Abstract

http://ssrn.com/abstract=2081921
 


 



What the Brain Saw: The Case of Trayvon Martin and the Need for Eyewitness Identification Reform


Valena Elizabeth Beety


West Virginia University - College of Law

March 20, 2013

Denver University Law Review, Vol. 90:2, 2012
WVU Law Research Paper No. 2012-03

Abstract:     
The shooting of Trayvon Martin has caused many to question what exactly led to the death of an unarmed seventeen-year-old African-American teenager. This essay provides at least one answer: the brain in creating and preserving memories can distort one's perception of events and people. In the courtroom, eyewitness testimony can be the most powerful and riveting information for a jury – and yet can contain that same inaccuracy of perception and memory. Bringing these two separate but connected insights together, this essay examines the role of memory and perception in the death of Trayvon Martin, along with eyewitness identification in criminal cases, ultimately calling for broad reform in our criminal justice system.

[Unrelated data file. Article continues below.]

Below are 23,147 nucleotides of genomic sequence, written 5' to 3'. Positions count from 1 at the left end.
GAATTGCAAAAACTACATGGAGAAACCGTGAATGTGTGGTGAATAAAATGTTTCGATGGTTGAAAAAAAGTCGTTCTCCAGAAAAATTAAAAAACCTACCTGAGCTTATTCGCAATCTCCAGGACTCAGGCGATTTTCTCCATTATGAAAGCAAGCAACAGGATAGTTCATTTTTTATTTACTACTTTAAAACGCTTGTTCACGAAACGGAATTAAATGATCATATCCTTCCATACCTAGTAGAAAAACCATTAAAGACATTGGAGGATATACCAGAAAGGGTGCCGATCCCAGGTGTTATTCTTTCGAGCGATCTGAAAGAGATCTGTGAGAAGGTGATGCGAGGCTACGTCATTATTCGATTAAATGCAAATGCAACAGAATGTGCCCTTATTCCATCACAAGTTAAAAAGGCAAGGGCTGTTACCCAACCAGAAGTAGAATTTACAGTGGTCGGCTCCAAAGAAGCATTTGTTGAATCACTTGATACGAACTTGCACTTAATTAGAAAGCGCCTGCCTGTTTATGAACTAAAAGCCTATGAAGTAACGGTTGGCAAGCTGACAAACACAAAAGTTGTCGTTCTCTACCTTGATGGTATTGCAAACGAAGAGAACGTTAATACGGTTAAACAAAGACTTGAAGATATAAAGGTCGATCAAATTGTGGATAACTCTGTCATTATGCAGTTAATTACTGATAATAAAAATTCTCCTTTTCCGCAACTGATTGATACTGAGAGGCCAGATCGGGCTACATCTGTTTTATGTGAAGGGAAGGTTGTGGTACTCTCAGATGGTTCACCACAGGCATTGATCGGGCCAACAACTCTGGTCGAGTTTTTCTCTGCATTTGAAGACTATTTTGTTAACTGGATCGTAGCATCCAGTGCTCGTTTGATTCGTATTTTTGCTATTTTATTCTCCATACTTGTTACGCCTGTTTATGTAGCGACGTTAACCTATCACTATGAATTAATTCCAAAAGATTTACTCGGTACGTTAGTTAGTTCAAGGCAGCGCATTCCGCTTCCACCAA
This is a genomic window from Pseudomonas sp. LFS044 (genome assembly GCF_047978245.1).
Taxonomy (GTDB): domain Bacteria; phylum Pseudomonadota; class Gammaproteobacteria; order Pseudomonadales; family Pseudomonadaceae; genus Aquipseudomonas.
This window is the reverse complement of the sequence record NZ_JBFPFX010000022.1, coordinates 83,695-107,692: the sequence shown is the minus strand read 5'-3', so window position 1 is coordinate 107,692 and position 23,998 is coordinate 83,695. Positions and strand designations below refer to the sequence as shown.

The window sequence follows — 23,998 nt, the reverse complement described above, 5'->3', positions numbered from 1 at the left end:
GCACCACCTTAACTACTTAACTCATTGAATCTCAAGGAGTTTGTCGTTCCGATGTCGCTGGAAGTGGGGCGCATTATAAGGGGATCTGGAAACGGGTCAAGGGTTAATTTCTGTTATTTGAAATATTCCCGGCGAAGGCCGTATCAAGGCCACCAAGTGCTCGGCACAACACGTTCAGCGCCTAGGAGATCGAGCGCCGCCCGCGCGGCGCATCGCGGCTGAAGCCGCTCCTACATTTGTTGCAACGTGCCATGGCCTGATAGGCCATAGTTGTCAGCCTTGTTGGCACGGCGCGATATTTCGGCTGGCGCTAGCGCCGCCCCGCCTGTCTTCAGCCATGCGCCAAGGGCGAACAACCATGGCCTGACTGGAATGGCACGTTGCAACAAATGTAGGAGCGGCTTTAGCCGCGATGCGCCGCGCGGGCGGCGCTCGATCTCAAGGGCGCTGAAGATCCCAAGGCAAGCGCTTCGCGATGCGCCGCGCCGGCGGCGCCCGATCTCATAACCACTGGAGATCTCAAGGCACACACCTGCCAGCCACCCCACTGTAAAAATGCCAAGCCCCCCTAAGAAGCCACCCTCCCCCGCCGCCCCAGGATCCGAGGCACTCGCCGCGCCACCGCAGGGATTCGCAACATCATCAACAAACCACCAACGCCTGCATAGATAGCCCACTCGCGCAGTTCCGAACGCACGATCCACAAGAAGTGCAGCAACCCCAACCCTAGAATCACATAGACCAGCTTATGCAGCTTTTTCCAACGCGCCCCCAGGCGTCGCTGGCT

Number of Pages in PDF File: 17

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Date posted: June 12, 2012 ; Last revised: September 3, 2014

Suggested Citation

Beety, Valena Elizabeth, What the Brain Saw: The Case of Trayvon Martin and the Need for Eyewitness Identification Reform (March 20, 2013). Denver University Law Review, Vol. 90:2, 2012; WVU Law Research Paper No. 2012-03. Available at SSRN: http://ssrn.com/abstract= or http://dx.doi.org/10.2139/ssrn.2081921

Contact Information

Valena Elizabeth Beety (Contact Author)
West Virginia University - College of Law ( email )
Box 6130
Morgantown, WV 26506
United States

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